Connecting the dots

Baxter Burrows place. Photo provided by Danny Clemons

Not long ago, Danny Clemons was showing me some postcards he had just bought. In a group of Perkinsville cards, Danny found the card you see with this article. We didn’t know for sure it was Perkinsville.

Over the weekend, I was looking through the book, “We Remember,” compiled by Rebecca Tucker and published by the Weathersfield Historical Society, 2016.

This is an excellent book that documents the effects of the North Springfield flood control project. This flood control system gave us Stoughton Pond. Numerous old houses, farms, and covered bridges were lost in this late 1950s project.

My aunt and uncle, Laura and Alan Miller, lived in a large, old brick house that was demolished for flood control. I was young, but I remember their home. What I remember most is the excavation going on around their house and in the valley.

I sat, turning pages of Rebecca’s book, when I came across Danny’s postcard. Eureka, I found it! Here is some information from “We Remember” for this farm. It is identified as the Frederick and Jacqueline Knapp place.

  “Before Knapp it was known as the Elno Wilbur place. The Knapp place had earlier been the home of Reverend Baxter Burrows (1804 – 1892) who married Lydia Boynton, daughter of Jewett Boynton, a previous owner. Rev. Burrows, a Baptist minister, is said to have attempted raising silk worms in the loft over his carriage shed in the 1850s.”


Now Danny and I knew it was Perkinsville, and the house was still standing in 1959. It is unknown to me is if it stands today.

Another possible clue was Burrows being a Baptist minister. So, on a hunch, I retrieved from the bookshelf the history of the Baptist Church in North Springfield. Sure enough, I found Burrows there.


  The North Springfield Baptist Church by Jean Follett Willard, in part:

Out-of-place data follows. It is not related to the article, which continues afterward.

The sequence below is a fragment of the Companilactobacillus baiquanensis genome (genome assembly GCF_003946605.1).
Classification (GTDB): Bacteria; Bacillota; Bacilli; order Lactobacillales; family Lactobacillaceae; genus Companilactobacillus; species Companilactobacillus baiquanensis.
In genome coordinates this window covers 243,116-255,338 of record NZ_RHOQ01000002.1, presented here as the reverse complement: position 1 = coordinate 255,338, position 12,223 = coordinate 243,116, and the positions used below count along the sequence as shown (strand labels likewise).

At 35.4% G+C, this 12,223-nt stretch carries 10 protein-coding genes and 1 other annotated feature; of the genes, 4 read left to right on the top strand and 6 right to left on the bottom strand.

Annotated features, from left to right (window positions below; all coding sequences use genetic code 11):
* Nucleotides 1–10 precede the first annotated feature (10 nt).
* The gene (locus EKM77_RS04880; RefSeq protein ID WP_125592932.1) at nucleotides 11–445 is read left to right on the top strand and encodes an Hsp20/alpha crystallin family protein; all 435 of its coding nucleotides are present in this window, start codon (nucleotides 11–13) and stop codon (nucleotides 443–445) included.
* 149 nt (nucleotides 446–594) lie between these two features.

“Baxter Burrows 1850-1857

  “September 8, 1849, the Church invited Baxter Burrows, a former licentiate, to preach for them one year, beginning the first Sunday in January 1850. He continued his pastorate until 1857…

  “The meetinghouse, when built, did not contain a vestry. The vestry was added in 1857 by subscription in which members of the community, not members of the church, joined in making an agreement that it could be used as a village hall when not needed for the purposes of the church.

  “The next year (1858) some repairs were made and the pews were taxed for their appraised value. Records show that several pews were taxed, but there is no evidence that the pews were sold for nonpayment of taxes.

  “Baxter Burrows was born in Petersham, Mass. July 22, 1804; May 1816, moved to Chester, VT; April 3, 1823 he was baptized and was received into the fellowship of the Church; studied under Rev. Fisher; in 1833; went to the institute of New Hampton, NH, where he remained three years; was ordained over the Baptist Church in Grafton, NH; in 1837 became pastor in Passumpsic, VT, followed by the Baptist Churches of Ludlow, 1841; Grafton, 1849; then North Springfield.

  “After leaving here, Rev, Burrows lived on his farm in Weathersfield, continuing to preach as a supply for Churches in Grafton, Chester, Andover, Felchville, Windsor, Brownsville, South Reading and other places. In 1871 his wife died suddenly of a “fit of apoplexy” in her carriage while riding to her home from this village. She was the daughter of Jewett Boynton, Sr. and a sister of Jewett Boynton, Jr., “for many years our efficient clerk and esteemed deacon.” Rev. Burrows personality remained fresh in the memories of the older inhabitants into the late 1920’s.”


Now, while this was an unknown postcard for me and Danny, there would be those in Weathersfield who would have recognized it immediately. Danny and I have many old photos lacking any identification, many we will never know. So, it was satisfying to identify this farm. Now we all know.

You might think, why not just contact the Weathersfield Historical Society? First, we didn’t know it was Perkinsville for sure, so why bother others. Besides, it’s more fun this way.

The photo in “We Remember” and Danny’s card are of the same place, but taken maybe 15 years apart. We noticed the height of trees differed.

Reminder: Chester Historical Society meeting Thursday, June 23 at 7 p.m. The slideshow will be old Weston photos.


  This week’s old saying my father used to tell me: “There’s only one thing a man can give and still keep, and that’s his word.”

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